Updated: Oct 28, 2021
Starting a business is tough, and one that requires you to work from home presents its own unique challenges. Join guest author Ed Carter as he provides input on how to maximize your home-based career.
Whether you are starting or growing a home-based business, you probably know about the benefits of operating a company out of your place of living. You also know that there are challenges that come with the territory, and this is especially true if you are living with a disability.
For example, even though you are working from home, you need the right kind of space to run your business successfully. So, if your current home is not cut out for the job, it might be time to get a larger house so your business can flourish. This, of course, requires you to do a lot of planning. If you are not sure where to start, check out these tips presented by Texas Innovators about upsizing your home for your business.
Evaluate your legal needs.
Before you get too deep into the home buying process, think about what business structure you should form. If you already have a sole proprietorship, LLC, corporation, or other entity established, re-evaluate to ensure it is serving your needs.
Another thing to consider is creating a “doing business as” (DBA) name. If you struggle to find a domain for your business or if you ever want to sell new products or services under a different name, using a DBA is an excellent option. You can also work with an online service to get a DBA quickly.
Determine what kind of home you need.
The most important factor to consider when purchasing a home for your business is that you want both your company and your lifestyle accommodated. First and foremost, you need to ensure that your home meets all of your accessibility requirements; if the home is uncomfortable to live in, it will definitely be uncomfortable as a workspace.
The specific type of home you need will depend on what kind of business you are running. If you plan on primarily doing freelance work with a computer and maybe a few other pieces of equipment, you may be able to get away with reserving a spare room or a corner of a room for your operations. But if you will be required to use larger equipment or keep inventory, think about purchasing a home with a separate building or garage that can accommodate you.
Do your research.
Once you have an idea of what you need, start researching the housing market to see what kinds of homes are out there. Along with researching homes in your desired area, look at the national housing market to see how it compares to the local market. This will allow you to assess purchase prices as well as what sellers are offering in order to attract buyers.
Start building your home office.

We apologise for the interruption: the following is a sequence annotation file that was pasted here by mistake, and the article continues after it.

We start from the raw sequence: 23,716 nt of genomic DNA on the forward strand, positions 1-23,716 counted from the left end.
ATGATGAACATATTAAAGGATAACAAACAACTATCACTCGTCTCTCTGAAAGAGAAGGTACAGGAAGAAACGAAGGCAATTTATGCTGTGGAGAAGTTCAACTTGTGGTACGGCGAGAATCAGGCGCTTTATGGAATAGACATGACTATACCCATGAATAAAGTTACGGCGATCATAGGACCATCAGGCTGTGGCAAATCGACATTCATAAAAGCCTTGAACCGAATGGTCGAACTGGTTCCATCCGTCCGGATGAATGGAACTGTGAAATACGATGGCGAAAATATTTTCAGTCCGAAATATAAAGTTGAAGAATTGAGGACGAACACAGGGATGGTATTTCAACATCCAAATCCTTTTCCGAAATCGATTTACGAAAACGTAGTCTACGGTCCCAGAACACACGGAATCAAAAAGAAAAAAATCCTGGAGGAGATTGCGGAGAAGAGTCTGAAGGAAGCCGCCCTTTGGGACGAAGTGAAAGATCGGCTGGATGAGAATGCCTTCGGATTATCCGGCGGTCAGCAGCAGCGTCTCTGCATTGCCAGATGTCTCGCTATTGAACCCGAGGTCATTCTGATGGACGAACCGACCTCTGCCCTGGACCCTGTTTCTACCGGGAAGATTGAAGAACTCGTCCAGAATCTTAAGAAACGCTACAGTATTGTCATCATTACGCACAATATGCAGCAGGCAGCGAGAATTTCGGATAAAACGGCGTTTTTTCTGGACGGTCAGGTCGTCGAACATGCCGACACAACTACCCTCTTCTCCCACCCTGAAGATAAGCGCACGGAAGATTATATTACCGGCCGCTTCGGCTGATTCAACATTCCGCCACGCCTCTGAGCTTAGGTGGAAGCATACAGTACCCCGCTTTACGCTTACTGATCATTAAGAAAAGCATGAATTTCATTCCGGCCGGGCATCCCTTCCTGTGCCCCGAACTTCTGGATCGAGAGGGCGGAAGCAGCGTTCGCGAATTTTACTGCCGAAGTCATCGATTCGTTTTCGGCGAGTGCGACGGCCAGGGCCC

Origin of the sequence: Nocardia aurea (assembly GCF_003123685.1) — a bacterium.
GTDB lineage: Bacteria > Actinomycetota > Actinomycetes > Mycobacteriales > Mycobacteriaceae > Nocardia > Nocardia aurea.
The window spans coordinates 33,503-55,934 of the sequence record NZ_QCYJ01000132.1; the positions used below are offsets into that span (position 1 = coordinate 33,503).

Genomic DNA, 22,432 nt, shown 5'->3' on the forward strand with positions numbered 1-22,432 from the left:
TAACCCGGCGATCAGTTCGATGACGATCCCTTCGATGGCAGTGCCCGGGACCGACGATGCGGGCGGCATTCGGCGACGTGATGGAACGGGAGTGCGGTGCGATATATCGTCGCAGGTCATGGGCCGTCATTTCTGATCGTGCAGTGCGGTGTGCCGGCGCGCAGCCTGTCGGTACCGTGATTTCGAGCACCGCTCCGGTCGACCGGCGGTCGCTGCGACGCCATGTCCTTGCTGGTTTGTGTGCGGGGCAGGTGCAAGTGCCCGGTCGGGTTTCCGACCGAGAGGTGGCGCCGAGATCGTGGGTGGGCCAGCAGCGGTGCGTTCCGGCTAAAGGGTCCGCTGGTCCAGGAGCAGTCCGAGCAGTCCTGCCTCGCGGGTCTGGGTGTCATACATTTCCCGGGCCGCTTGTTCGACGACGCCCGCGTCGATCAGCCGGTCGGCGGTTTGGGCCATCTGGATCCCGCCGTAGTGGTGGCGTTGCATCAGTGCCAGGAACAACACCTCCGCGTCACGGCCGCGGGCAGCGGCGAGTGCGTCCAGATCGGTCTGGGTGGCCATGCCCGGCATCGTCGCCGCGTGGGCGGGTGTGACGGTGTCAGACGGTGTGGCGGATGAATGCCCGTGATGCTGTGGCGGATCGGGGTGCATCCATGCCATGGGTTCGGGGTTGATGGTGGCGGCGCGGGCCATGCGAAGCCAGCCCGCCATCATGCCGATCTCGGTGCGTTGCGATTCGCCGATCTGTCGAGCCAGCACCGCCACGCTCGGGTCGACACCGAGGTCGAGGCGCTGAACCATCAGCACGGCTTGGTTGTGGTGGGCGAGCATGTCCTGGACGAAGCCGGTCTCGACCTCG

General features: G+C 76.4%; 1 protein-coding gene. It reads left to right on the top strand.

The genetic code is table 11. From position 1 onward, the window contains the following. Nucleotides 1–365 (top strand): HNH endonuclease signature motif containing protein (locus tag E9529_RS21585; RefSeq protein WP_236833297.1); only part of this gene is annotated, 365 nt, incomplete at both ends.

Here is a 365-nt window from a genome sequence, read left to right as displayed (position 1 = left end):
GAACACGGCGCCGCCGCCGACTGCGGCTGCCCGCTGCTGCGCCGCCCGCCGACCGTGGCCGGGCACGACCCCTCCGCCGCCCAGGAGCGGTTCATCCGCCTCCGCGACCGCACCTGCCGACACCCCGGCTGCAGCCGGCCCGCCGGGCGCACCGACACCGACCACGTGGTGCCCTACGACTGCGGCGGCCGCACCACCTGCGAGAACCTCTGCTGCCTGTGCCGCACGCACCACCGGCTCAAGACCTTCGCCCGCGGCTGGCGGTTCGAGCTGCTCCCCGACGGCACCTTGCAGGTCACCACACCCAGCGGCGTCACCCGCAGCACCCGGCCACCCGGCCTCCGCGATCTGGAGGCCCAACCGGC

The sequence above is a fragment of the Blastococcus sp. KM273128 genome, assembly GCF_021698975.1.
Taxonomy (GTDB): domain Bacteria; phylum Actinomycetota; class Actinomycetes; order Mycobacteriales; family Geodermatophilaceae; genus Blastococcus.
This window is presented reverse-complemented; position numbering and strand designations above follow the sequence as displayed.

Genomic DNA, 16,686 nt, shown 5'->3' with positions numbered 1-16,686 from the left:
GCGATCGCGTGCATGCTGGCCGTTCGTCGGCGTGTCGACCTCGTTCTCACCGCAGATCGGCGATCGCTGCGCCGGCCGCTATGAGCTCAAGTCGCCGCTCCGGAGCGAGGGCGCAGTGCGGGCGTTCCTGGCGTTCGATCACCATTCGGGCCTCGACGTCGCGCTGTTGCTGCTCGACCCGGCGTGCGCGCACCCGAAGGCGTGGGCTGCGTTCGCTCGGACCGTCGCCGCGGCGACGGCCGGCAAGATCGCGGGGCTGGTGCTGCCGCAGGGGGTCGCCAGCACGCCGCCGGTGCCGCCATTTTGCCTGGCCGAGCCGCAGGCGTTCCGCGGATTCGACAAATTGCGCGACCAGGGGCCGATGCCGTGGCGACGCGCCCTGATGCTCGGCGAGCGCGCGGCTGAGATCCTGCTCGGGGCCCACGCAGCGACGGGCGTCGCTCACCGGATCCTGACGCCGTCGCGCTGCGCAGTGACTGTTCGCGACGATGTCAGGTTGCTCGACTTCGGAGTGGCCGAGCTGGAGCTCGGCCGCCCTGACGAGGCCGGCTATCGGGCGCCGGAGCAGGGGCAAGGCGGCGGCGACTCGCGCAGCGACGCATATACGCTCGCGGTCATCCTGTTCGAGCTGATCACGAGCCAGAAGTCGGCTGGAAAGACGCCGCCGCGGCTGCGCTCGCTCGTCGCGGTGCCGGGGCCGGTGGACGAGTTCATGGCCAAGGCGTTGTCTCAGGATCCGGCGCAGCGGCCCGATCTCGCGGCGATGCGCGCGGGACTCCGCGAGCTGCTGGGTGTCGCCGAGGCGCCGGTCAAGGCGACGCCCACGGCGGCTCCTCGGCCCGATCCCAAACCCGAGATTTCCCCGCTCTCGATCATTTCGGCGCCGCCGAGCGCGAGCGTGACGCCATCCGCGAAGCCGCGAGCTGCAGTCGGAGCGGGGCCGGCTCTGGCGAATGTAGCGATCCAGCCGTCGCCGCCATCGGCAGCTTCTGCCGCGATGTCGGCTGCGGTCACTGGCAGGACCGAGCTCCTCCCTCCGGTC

Finally, it is best practice to start laying out your home office before you move in. Consider your spatial needs as discussed earlier. Create an office layout that contains everything you need, whether it’s a primary workstation by the window, a brainstorming area, or a lounge area where guests can relax.
Also, plan out the lighting. Make sure you have all the equipment you need, such as a desk, an ergonomic chair, a laptop and/or desktop computer, high-quality monitors, audio equipment, etc. Spend time decorating your office using color schemes and décor that are both professional and fit your personality and accessibility needs.
To maximize the benefits of running a home-based business, you must ensure your home will accommodate your needs. Handle any legal necessities, make a list of features you need from your new home, and research the local and national housing markets so that you can know what to expect when it comes time to purchase. Lastly, hire an experienced real estate agent and carefully plan out every aspect of your office so it will suit your needs on a daily basis.
About Ed Carter
Ed is a guest author for Texas Innovators who specializes in financial literacy for adults with disabilities and parents raising children with disabilities.
Currently, Ed runs his own site called ablefutures.org which incorporates articles, blogs, resource links, and more information that is free to those with disabilities.
Over the years, I’ve worked with clients of all ages, backgrounds, and incomes. About 10 years into my career, I saw a need for financial planners who specialize in helping individuals and families living with disabilities. Regardless of their nature or how long they’ve affected someone, physical and mental limitations often cause stress and confusion when it comes to financial planning. Many people are unaware of just how many options they have when it comes to financial assistance and planning, so it’s an honor to offer my experience and change people’s lives for the better.
Now that I’m retired, I’m committed to continuing my services, even though I work on a broader scale than when I was working 9 to 5. I now spend my free time writing financial literacy articles for people to share on their blogs, collecting resource links for people to share on their websites, and collaborating with like-minded folks who want to make a difference.